Go bear fruit


Cluster of grapes

March 19, 2017

Before we get into the meat of today’s lesson, I want to start with a couple of questions I was pondering while I studied.

If you have your Bibles, turn with me to John 13:23. We’ll be just a couple of pages further along in today’s text, so you’ll want to keep your Bibles open to the Book of John.

Read John 13:23

Now turn to John 19:26. Read

Now, look at John 21:7. Read

Christian tradition and most current church scholars agree that John was identifying himself as “the disciple whom Jesus loved” in these passages.

Why do you think he referred to himself this way? Did Jesus love him more than the other disciples?

  • Best friends? Maybe.
  • Closer relationship than with some of the other disciples? Maybe, and there’s some scriptural backing to that. Anybody know what scriptures suggest they had an especially close relationship?

Before I get tell you what I think, I want to tell you a story: Years ago, before I’d come back to Christ, I went to a Chinese restaurant. Of course, one of my favorite parts of a Chinese dinner is — guess what? — the fortune cookie. And no, of course, I don’t put any stock in the fortune, and I know there are some Christians who consider it faintly heretical to even crack open a fortune cookie. But to me, it’s pretty much meat sacrificed to idols as Paul told the Corinthians, we believers don’t lose anything if we eat it, and we don’t gain anything if we do.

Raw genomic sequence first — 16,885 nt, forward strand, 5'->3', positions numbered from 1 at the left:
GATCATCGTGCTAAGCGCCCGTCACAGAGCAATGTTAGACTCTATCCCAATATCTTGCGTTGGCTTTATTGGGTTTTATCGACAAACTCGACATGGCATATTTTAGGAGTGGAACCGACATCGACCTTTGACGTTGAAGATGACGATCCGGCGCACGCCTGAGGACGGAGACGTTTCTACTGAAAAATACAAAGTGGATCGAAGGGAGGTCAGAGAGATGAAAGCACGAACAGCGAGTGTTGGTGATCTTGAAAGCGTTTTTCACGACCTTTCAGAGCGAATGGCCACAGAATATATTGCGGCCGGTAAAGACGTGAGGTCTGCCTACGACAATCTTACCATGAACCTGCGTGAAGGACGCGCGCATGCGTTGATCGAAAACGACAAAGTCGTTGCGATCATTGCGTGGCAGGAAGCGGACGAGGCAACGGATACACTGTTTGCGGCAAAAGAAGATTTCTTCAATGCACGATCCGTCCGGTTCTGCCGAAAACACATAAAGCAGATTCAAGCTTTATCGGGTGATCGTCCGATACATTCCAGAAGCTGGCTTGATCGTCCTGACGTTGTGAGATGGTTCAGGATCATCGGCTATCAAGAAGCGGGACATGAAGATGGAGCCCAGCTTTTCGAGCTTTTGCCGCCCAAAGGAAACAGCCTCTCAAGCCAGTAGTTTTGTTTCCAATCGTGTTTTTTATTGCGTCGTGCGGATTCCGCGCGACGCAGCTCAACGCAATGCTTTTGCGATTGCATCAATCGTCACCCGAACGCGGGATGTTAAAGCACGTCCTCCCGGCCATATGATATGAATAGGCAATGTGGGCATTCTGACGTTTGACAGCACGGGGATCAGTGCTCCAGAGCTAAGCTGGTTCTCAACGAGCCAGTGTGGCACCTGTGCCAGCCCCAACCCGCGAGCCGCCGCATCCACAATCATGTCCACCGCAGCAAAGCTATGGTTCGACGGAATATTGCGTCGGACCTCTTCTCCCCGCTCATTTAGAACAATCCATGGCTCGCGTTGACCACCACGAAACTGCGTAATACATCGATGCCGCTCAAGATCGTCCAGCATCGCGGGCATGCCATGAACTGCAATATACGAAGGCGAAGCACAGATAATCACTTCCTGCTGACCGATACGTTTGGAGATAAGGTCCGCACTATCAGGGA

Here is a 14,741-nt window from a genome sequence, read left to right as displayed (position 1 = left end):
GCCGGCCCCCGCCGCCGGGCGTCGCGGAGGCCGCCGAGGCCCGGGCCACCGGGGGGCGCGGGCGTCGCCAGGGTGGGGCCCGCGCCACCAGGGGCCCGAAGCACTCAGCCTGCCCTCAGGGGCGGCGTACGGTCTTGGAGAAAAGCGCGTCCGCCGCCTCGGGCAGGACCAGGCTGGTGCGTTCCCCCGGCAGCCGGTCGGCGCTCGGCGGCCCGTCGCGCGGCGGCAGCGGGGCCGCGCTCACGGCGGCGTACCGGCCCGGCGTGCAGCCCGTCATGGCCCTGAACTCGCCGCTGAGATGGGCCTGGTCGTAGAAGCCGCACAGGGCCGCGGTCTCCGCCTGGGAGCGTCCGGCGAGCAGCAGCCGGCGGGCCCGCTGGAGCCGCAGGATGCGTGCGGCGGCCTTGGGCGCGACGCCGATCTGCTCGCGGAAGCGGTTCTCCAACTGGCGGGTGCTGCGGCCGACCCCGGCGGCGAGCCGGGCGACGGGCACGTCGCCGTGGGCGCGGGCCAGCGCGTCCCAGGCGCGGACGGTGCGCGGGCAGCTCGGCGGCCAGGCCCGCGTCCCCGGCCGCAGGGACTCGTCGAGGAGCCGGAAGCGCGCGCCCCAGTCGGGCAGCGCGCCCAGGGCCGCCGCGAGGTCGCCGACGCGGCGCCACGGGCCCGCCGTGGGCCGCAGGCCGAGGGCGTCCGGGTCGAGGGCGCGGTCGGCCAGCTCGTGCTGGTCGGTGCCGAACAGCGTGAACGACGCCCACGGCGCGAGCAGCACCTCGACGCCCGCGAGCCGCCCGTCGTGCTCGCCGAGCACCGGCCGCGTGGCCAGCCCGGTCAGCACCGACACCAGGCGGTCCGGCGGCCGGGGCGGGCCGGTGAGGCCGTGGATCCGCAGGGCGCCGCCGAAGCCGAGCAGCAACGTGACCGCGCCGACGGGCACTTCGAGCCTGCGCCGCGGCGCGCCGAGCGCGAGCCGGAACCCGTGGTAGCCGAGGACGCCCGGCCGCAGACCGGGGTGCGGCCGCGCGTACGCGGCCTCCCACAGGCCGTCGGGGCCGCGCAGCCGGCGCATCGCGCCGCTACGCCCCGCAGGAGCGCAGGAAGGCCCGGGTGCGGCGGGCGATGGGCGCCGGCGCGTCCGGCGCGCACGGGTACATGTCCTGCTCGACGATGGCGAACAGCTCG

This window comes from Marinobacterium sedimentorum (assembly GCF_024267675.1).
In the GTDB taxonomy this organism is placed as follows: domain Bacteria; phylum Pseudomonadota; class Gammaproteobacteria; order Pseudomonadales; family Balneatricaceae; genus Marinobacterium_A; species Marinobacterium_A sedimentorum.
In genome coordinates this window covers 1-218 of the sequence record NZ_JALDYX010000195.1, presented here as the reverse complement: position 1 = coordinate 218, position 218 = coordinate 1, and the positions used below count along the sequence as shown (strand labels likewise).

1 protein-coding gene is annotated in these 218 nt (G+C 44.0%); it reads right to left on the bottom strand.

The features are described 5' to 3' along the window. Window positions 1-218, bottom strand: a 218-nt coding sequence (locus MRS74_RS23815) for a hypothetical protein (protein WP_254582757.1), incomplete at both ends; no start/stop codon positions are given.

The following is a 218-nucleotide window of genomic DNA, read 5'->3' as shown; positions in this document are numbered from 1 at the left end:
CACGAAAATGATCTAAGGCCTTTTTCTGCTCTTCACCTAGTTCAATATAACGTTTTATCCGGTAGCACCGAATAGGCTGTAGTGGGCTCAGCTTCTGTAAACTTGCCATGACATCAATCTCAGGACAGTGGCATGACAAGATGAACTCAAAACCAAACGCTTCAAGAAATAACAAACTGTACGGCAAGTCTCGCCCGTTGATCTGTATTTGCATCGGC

So I enjoyed my tasty cookie and then glanced down at the fortune.

“God loves you especially.”

Now, this is kind of a crazy thing to see in a fortune cookie at a Chinese restaurant for many reasons. To start, the concept of a god who loves people is foreign to Confucianism, Taoism and Buddhism, the great religions of China. Why would a fortune cookie include such a statement? Even setting aside the religions of China, why would a fortune cookie at a Chinese restaurant have such a distinctly religious message? And then, why would God love anyone “especially”? Doesn’t He love us all the same? And if there’s any sense that He loves any of us “especially,” why on Earth would it be me? Why did I get that cookie?